|Summer 2010||DESIGN MATTERS|
OUR LAST NEWSLETTER
Lazy, Hazy, crazy days of sUmmer
It's been hot, hazy, humid - and crazy. No traditional summer slowdown here. We have been developing a prototype transit shelter for the bus system at Rutgers University in New Brunswick; analyzing masonry facade distresses at an office building and maintenance garages in Pennsylvania; adapting a residence for handicapped accessibility; and making construction administration visits for projects underway in Jersey City, Fanwood, and Princeton.
We hope you enjoy the last half of your summer...
What's wrong with these pictures? See Article @ bottom.
Case Study- Transit Shelter A Midsummer Project's Schedule - No Dreaming...How's this for a schedule?: First contact: last week of April 2010; then Contract negotiation (42 days); chair building committee meetings and design workshops (10 days); develop and refine a design that was accepted by all (13 days); complete construction drawings (14 days), and review and approve shop drawings (5 days). Total Time elapsed: 84 days.
Rutgers University turned to us to design a transit shelter prototype that would be durable, cost-effective, and an identifying icon throughout all campuses.
The result of this compressed and aggressive schedule will be constructed and ready for use by the time students arrive for start of fall semester.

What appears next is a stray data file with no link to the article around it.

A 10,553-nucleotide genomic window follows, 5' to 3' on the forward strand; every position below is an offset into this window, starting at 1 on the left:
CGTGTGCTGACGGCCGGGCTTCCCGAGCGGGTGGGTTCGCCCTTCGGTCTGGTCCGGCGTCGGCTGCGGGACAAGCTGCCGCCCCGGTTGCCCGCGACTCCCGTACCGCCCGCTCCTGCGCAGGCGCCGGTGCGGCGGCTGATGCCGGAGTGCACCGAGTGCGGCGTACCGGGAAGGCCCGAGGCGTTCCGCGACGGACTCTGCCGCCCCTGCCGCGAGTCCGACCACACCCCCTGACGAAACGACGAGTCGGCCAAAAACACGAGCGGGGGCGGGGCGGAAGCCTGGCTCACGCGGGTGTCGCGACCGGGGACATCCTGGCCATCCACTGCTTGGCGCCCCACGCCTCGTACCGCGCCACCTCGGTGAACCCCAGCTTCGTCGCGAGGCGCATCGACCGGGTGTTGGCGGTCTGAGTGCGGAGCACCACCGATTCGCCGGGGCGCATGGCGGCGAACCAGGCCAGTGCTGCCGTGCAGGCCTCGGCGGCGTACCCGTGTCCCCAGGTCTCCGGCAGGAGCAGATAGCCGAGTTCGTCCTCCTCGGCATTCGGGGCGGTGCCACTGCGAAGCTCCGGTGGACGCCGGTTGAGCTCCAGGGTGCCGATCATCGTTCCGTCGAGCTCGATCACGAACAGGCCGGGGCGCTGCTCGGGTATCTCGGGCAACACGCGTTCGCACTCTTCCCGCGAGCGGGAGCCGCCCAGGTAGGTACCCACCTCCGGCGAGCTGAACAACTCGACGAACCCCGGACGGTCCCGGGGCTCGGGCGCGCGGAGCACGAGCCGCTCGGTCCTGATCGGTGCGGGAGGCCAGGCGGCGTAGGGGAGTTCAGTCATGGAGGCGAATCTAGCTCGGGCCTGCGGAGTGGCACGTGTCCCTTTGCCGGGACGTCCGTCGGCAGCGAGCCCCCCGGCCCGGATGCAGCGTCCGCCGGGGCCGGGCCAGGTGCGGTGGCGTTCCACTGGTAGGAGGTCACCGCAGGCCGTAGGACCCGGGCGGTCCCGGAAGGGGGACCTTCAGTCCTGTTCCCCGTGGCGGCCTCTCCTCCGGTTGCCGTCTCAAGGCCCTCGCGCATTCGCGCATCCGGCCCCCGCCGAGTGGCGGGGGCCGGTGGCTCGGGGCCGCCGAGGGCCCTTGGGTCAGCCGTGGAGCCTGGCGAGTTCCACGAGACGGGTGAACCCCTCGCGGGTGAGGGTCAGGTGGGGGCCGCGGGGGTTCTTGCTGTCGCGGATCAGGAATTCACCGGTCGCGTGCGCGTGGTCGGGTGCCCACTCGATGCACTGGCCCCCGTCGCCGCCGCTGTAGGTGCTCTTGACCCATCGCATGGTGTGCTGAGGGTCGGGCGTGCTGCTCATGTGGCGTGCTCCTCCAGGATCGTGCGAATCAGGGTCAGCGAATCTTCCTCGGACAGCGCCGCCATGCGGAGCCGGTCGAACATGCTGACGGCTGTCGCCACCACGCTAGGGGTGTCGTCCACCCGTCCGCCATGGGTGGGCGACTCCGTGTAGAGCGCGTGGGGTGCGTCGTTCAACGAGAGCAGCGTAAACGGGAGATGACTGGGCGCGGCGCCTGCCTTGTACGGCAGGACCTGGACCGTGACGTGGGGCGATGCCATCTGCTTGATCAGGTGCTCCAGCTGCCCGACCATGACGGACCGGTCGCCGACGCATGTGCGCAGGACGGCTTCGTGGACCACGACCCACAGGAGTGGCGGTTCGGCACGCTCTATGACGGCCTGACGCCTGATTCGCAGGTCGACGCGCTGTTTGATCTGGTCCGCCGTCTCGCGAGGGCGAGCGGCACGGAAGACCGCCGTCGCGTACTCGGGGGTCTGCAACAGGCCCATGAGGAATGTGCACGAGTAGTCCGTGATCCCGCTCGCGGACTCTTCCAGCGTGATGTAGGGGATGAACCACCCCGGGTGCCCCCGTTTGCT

We developed a 17' x 9' prototype module that will be arranged to
create an appropriate size shelter at each stop. The module is a
tree-like cluster of columns supporting a steel pergola, covered by
Rutgers Scarlet Red polycarbonate translucent roofing panels.
The first stop will include 4 modules. Stops with less traffic or
waiting will have only a single module.See more @ YouTube: click the
When an architect designs a project, the associated liability exists, whether or not construction administration services (CA) are provided. CA services are recommended to all of our clients for all of their projects. NCARB reports that the most common condition threatening public safety is that no one is furnishing construction contract administration (CA) services. Owners will rely entirely on the contractor’s agreement to build as prescribed in the construction documents. CA services are the opportunity to satisfy the Owner that construction is proceeding as it should. Why then, do owners forgo this essential service? To save money.
No matter how detailed or near-perfect the documents are, even the best contractor can’t build from them without some degree of interpretation. We believe that is far better to protect our clients’ interest by being there to provide clarification and interpretation as needed, and to catch what might be missed by inspection or the untrained eye.
So what’s wrong with the pictures? Left: The steel column belongs bolted/seated on top of the foundation wall under the floor. Center: Untreated wood is in contact with concrete; contrary to the construction drawings and the NJ Building Code, the 14” beam is not braced or anchored to the pier. The municipal inspector passed this in framing inspections. Right: Too much of the floor framing was cut away to install piping; a reinforcing detail was provided.
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THINK ON THIS...
The greatest danger for most of us is not that our aim is too high and we miss it, but that it is too low and we reach it.
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